I truly have a deep appreciation for bread, so I talk about it with anyone who is willing. A coworker and I have talked about bread on several occasions and he told me about a couple Persian flat breads that he loves, sangak and barbari. My coworker had his last day recently, so I decided it was a good time to try out one of the breads. The fact that sangak is cooked on stones was intriguing so I decided to try it out first.
This bread has been a welcomed challenge the past couple weeks. The only other flat bread I have made up to this point is naan, and the concept of cooking bread on stones was a bit foreign. First, I tried the recipe out with all-purpose flour since that’s what I had on hand. The depth of flavor wasn’t quite what I was thinking it should be, so I sought out whole wheat instead.
I also needed to tweak the recipe from the original after my initial try. There may have been a typo or the difference in climate and regional flours may have made the difference. Whatever the case, the ratio of dry to wet ingredients needed an adjustment. Excess moisture made the dough quite difficult to work with and shape.
This recipe is lovely in its simplicity. The base ingredients are whole wheat flour, yeast, salt, and water. The yeast is first crumbled into the flour, followed by the salt. Then the water is slowly added in. I’ve found it’s best to add water in a little at a time when nearing the maximum recommended amount to avoid over saturation.
Once the dough has come together into a smooth, firm dough, allow to rest for at least 8 hours. I know this seems a bit steep for a resting time, but this allows for the yeast to do its work and fermentation to properly take place. Fermentation allows the grains to be easier to digest. The resting time can take place over night, or during the day depending on what time you’d like to serve it. It’s fantastic served hot or at room temperature. I like to dip it in hummus for a quick lunch or snack.
Before working and shaping the dough, you’ll want to prepare your cooking area. Sangak is often cooked over an open fire or in a brick oven. Since I do not have access to an outdoor oven, I improvised with a cast iron skillet and stones. I placed the stones in the skillet, heated to a medium heat, and brushed both with peanut oil before placing the first piece.
I used peanut oil for its high smoking point. If you or someone you’ll be preparing the bread for is allergic to peanuts, here is a link with an oil smoking point chart: https://www.thespruceeats.com/smoking-points-of-fats-and-oils-1328753
Once the dough has rested, turn it out onto a work surface and knead for 10 to 20 minutes until it is smooth and elastic. The more practice you get kneading dough, you’ll get a feel for when the dough is ready. Cut the dough into eight approximately even pieces. One of the things I love most about flat breads is they don’t have to be even in size to cook well. (Sorry Paul Hollywood)
As long as they fit on the cooking surface being used, they’re perfect. 🙂
I sprinkled sesame seeds on my dough and ran the rolling pin over it a couple more times so the seeds didn’t fall off during transfer to the pan. Flip the dough, seed side down, into the prepared pan. Sprinkle the other side with additional seeds if desired.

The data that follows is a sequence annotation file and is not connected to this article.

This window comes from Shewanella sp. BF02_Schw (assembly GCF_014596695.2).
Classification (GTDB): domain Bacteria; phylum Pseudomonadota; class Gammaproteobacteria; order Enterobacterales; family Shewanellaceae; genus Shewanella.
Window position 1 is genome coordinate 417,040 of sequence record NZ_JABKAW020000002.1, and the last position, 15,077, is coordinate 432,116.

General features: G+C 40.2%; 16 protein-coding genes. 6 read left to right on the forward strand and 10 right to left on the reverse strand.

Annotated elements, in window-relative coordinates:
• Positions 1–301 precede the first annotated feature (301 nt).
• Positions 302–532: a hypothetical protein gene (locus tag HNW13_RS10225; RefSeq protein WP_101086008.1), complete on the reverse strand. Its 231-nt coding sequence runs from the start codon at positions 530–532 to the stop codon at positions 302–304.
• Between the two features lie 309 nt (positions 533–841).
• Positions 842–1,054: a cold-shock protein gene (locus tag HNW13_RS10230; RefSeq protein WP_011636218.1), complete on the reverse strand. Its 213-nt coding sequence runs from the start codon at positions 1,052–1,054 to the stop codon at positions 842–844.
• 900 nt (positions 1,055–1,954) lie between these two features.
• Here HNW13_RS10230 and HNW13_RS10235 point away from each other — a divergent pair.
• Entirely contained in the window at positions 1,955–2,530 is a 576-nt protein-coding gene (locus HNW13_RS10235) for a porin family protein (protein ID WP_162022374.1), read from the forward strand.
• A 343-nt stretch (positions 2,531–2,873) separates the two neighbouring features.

Oil the bottom of a plate or other flat object to place on top of the bread. This helps the bread to take shape around the stones. I used a plate since it was just a bit bigger than the skillet.
Allow the bread to cook for 1 to 2 minutes and remove the plate. (The first flat bread may take longer if the pan is not yet fully heated). Use tongs to check the bread. It should have a bit of golden brown forming. Once it has reached your desired color, flip the bread and replace the plate.
Cover the finished bread with a cloth to keep warm if serving soon immediately. This bread can also be frozen, thawed, and reheated. I simply thawed mine out to eat with hummus and veggies. 🙂
4 cups/ 1lb 3.9 oz/ 563gm sifted whole wheat flour
1 Tablespoon/ 0.4 oz/ 10gm dry yeast
2 teaspoons/ 0.4 oz/ 11gm salt
1 1/2 to 2 cups/ 12 to 16 fl oz/ 340 to 454 gm water
Cooking oil with high smoking point
For example peanut
- Measure out flour and crumble in yeast until well incorporated.
- Mix in salt and slowly add water. Add water until dough comes together as a smooth ball of dough.
- Allow dough to rest, covered for at least 8 hours. This can be done overnight or during the day.
- Before kneading dough, place stones in a cast iron skillet and heat on medium heat. Brush with oil once heated.
- Turn dough out onto work surface and knead for 10 to 20 minutes, or until dough is smooth and elastic.
- Divide dough into 8 equal pieces. Roll out first piece to be cooked and cover the others with a cloth to prevent drying of the dough. Add sesame seeds after rolling if desired.
- Place rolled out dough onto heated and oiled skillet seed side down and sprinkle opposite side with sesame seeds if desired. Oil the bottom of a plate or other flat object and place on top of skillet. This helps the dough form over the stones while cooking.
- Once first side has reached desired color, approximately 1 to 2 minutes, flip onto other side. The second side will take less time to cook.
- Serve immediately or freeze for future use.
- Adapted from: On the Gas https://onthegas.org/food/easy-sangak-bread-recipe
- Oil smoking points: https://www.thespruceeats.com/smoking-points-of-fats-and-oils-1328753